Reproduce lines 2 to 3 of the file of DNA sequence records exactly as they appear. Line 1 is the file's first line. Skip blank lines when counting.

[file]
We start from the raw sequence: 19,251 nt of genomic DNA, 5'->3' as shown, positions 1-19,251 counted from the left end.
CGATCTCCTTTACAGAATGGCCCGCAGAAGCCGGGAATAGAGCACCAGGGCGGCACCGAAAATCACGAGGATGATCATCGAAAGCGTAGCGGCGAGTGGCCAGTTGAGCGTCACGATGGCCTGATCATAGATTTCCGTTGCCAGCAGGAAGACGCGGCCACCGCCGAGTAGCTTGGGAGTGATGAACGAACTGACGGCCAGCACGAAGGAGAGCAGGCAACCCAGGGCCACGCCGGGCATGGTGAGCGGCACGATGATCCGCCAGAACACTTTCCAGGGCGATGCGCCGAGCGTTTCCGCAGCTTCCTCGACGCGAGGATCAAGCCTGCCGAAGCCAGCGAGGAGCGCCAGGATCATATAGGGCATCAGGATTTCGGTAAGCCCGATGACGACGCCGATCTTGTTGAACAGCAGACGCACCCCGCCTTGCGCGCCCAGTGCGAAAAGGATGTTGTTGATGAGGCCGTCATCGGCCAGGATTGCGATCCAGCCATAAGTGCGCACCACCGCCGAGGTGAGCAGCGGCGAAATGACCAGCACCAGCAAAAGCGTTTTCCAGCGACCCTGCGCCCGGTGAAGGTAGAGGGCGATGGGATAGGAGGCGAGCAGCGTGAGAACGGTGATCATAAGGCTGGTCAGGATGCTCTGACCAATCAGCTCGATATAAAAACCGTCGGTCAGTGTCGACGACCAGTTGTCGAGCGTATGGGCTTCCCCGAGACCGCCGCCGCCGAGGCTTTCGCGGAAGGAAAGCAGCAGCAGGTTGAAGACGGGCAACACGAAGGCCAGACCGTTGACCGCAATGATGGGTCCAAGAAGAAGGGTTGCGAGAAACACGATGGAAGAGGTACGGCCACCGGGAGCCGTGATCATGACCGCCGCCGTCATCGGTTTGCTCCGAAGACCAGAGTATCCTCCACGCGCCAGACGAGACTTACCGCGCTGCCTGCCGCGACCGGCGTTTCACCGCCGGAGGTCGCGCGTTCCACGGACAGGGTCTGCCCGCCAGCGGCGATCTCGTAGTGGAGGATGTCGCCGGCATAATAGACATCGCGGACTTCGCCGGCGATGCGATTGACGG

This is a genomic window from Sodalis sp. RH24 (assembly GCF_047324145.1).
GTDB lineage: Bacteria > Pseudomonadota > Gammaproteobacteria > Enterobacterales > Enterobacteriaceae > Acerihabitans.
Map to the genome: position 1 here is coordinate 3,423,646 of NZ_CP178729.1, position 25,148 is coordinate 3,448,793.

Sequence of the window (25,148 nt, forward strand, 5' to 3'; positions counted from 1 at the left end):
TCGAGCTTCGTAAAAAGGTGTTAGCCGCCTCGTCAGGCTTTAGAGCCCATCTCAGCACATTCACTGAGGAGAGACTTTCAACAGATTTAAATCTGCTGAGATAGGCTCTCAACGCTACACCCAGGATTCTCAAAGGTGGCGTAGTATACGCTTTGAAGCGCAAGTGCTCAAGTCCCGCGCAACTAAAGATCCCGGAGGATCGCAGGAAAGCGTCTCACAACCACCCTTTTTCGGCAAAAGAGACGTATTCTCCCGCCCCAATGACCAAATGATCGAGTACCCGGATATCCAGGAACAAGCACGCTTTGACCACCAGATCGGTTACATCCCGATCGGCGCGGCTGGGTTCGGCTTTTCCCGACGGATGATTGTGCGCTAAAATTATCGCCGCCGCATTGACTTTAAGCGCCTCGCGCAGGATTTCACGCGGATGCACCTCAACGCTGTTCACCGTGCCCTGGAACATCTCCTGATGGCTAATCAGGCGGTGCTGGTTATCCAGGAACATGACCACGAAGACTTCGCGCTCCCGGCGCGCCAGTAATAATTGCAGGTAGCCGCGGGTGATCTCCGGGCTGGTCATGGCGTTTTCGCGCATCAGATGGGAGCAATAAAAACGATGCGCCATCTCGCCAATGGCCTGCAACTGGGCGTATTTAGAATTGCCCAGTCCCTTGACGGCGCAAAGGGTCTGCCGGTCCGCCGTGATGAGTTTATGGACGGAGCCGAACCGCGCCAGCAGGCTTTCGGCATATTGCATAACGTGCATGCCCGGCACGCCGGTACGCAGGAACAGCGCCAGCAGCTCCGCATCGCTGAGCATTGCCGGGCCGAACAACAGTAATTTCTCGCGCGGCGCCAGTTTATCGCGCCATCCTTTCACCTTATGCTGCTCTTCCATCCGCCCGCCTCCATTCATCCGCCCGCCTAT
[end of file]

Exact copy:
CGATCTCCTTTACAGAATGGCCCGCAGAAGCCGGGAATAGAGCACCAGGGCGGCACCGAAAATCACGAGGATGATCATCGAAAGCGTAGCGGCGAGTGGCCAGTTGAGCGTCACGATGGCCTGATCATAGATTTCCGTTGCCAGCAGGAAGACGCGGCCACCGCCGAGTAGCTTGGGAGTGATGAACGAACTGACGGCCAGCACGAAGGAGAGCAGGCAACCCAGGGCCACGCCGGGCATGGTGAGCGGCACGATGATCCGCCAGAACACTTTCCAGGGCGATGCGCCGAGCGTTTCCGCAGCTTCCTCGACGCGAGGATCAAGCCTGCCGAAGCCAGCGAGGAGCGCCAGGATCATATAGGGCATCAGGATTTCGGTAAGCCCGATGACGACGCCGATCTTGTTGAACAGCAGACGCACCCCGCCTTGCGCGCCCAGTGCGAAAAGGATGTTGTTGATGAGGCCGTCATCGGCCAGGATTGCGATCCAGCCATAAGTGCGCACCACCGCCGAGGTGAGCAGCGGCGAAATGACCAGCACCAGCAAAAGCGTTTTCCAGCGACCCTGCGCCCGGTGAAGGTAGAGGGCGATGGGATAGGAGGCGAGCAGCGTGAGAACGGTGATCATAAGGCTGGTCAGGATGCTCTGACCAATCAGCTCGATATAAAAACCGTCGGTCAGTGTCGACGACCAGTTGTCGAGCGTATGGGCTTCCCCGAGACCGCCGCCGCCGAGGCTTTCGCGGAAGGAAAGCAGCAGCAGGTTGAAGACGGGCAACACGAAGGCCAGACCGTTGACCGCAATGATGGGTCCAAGAAGAAGGGTTGCGAGAAACACGATGGAAGAGGTACGGCCACCGGGAGCCGTGATCATGACCGCCGCCGTCATCGGTTTGCTCCGAAGACCAGAGTATCCTCCACGCGCCAGACGAGACTTACCGCGCTGCCTGCCGCGACCGGCGTTTCACCGCCGGAGGTCGCGCGTTCCACGGACAGGGTCTGCCCGCCAGCGGCGATCTCGTAGTGGAGGATGTCGCCGGCATAATAGACATCGCGGACTTCGCCGGCGATGCGATTGACGG

This is a genomic window from Sodalis sp. RH24 (assembly GCF_047324145.1).